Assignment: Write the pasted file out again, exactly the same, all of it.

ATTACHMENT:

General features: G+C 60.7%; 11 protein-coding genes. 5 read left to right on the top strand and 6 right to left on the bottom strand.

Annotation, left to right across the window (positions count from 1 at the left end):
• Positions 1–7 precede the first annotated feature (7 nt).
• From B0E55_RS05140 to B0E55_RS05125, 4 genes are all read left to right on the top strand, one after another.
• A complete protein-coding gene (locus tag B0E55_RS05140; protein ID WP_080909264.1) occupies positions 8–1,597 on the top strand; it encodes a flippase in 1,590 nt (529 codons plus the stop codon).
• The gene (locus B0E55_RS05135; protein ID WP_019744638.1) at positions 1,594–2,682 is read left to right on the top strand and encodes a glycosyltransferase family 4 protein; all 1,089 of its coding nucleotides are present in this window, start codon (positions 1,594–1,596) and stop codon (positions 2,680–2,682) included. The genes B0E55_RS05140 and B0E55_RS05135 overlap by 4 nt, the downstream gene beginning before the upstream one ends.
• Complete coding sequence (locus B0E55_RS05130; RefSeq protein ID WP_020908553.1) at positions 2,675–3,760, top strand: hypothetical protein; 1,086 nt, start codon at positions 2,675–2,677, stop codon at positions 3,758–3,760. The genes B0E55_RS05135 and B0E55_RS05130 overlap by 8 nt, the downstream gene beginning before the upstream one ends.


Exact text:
General features: G+C 60.7%; 11 protein-coding genes. 5 read left to right on the top strand and 6 right to left on the bottom strand.

Annotation, left to right across the window (positions count from 1 at the left end):
• Positions 1–7 precede the first annotated feature (7 nt).
• From B0E55_RS05140 to B0E55_RS05125, 4 genes are all read left to right on the top strand, one after another.
• A complete protein-coding gene (locus tag B0E55_RS05140; protein ID WP_080909264.1) occupies positions 8–1,597 on the top strand; it encodes a flippase in 1,590 nt (529 codons plus the stop codon).
• The gene (locus B0E55_RS05135; protein ID WP_019744638.1) at positions 1,594–2,682 is read left to right on the top strand and encodes a glycosyltransferase family 4 protein; all 1,089 of its coding nucleotides are present in this window, start codon (positions 1,594–1,596) and stop codon (positions 2,680–2,682) included. The genes B0E55_RS05140 and B0E55_RS05135 overlap by 4 nt, the downstream gene beginning before the upstream one ends.
• Complete coding sequence (locus B0E55_RS05130; RefSeq protein ID WP_020908553.1) at positions 2,675–3,760, top strand: hypothetical protein; 1,086 nt, start codon at positions 2,675–2,677, stop codon at positions 3,758–3,760. The genes B0E55_RS05135 and B0E55_RS05130 overlap by 8 nt, the downstream gene beginning before the upstream one ends.